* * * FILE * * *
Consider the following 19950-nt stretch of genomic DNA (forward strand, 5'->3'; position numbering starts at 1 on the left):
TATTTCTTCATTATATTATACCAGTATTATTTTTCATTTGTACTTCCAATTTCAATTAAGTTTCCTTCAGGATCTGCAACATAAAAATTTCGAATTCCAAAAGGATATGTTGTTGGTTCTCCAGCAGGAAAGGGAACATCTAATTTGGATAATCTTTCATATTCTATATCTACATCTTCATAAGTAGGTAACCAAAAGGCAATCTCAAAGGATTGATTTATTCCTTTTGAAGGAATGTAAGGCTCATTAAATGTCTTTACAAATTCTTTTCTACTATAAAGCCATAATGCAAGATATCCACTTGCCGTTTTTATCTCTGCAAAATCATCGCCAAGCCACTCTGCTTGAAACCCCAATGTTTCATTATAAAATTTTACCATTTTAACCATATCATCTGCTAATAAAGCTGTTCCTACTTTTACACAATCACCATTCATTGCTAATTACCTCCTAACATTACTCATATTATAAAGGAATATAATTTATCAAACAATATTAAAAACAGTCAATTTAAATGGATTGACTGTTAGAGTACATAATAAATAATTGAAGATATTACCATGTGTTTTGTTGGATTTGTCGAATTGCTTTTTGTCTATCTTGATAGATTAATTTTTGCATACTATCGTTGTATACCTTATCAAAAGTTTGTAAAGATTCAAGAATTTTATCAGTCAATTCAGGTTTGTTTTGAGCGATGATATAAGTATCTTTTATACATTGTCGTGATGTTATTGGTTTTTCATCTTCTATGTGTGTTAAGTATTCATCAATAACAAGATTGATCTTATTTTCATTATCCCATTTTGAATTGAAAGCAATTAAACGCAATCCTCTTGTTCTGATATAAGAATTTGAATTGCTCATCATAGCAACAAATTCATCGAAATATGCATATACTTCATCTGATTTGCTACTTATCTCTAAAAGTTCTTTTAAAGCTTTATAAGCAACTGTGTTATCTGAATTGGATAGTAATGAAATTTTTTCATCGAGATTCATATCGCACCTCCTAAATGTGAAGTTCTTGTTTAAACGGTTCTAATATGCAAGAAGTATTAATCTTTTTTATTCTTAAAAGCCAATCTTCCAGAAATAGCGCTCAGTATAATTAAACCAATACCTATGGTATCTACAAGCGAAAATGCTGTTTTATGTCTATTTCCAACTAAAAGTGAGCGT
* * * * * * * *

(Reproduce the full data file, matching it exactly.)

Consider the following 19950-nt stretch of genomic DNA (forward strand, 5'->3'; position numbering starts at 1 on the left):
TATTTCTTCATTATATTATACCAGTATTATTTTTCATTTGTACTTCCAATTTCAATTAAGTTTCCTTCAGGATCTGCAACATAAAAATTTCGAATTCCAAAAGGATATGTTGTTGGTTCTCCAGCAGGAAAGGGAACATCTAATTTGGATAATCTTTCATATTCTATATCTACATCTTCATAAGTAGGTAACCAAAAGGCAATCTCAAAGGATTGATTTATTCCTTTTGAAGGAATGTAAGGCTCATTAAATGTCTTTACAAATTCTTTTCTACTATAAAGCCATAATGCAAGATATCCACTTGCCGTTTTTATCTCTGCAAAATCATCGCCAAGCCACTCTGCTTGAAACCCCAATGTTTCATTATAAAATTTTACCATTTTAACCATATCATCTGCTAATAAAGCTGTTCCTACTTTTACACAATCACCATTCATTGCTAATTACCTCCTAACATTACTCATATTATAAAGGAATATAATTTATCAAACAATATTAAAAACAGTCAATTTAAATGGATTGACTGTTAGAGTACATAATAAATAATTGAAGATATTACCATGTGTTTTGTTGGATTTGTCGAATTGCTTTTTGTCTATCTTGATAGATTAATTTTTGCATACTATCGTTGTATACCTTATCAAAAGTTTGTAAAGATTCAAGAATTTTATCAGTCAATTCAGGTTTGTTTTGAGCGATGATATAAGTATCTTTTATACATTGTCGTGATGTTATTGGTTTTTCATCTTCTATGTGTGTTAAGTATTCATCAATAACAAGATTGATCTTATTTTCATTATCCCATTTTGAATTGAAAGCAATTAAACGCAATCCTCTTGTTCTGATATAAGAATTTGAATTGCTCATCATAGCAACAAATTCATCGAAATATGCATATACTTCATCTGATTTGCTACTTATCTCTAAAAGTTCTTTTAAAGCTTTATAAGCAACTGTGTTATCTGAATTGGATAGTAATGAAATTTTTTCATCGAGATTCATATCGCACCTCCTAAATGTGAAGTTCTTGTTTAAACGGTTCTAATATGCAAGAAGTATTAATCTTTTTTATTCTTAAAAGCCAATCTTCCAGAAATAGCGCTCAGTATAATTAAACCAATACCTATGGTATCTACAAGCGAAAATGCTGTTTTATGTCTATTTCCAACTAAAAGTGAGCGT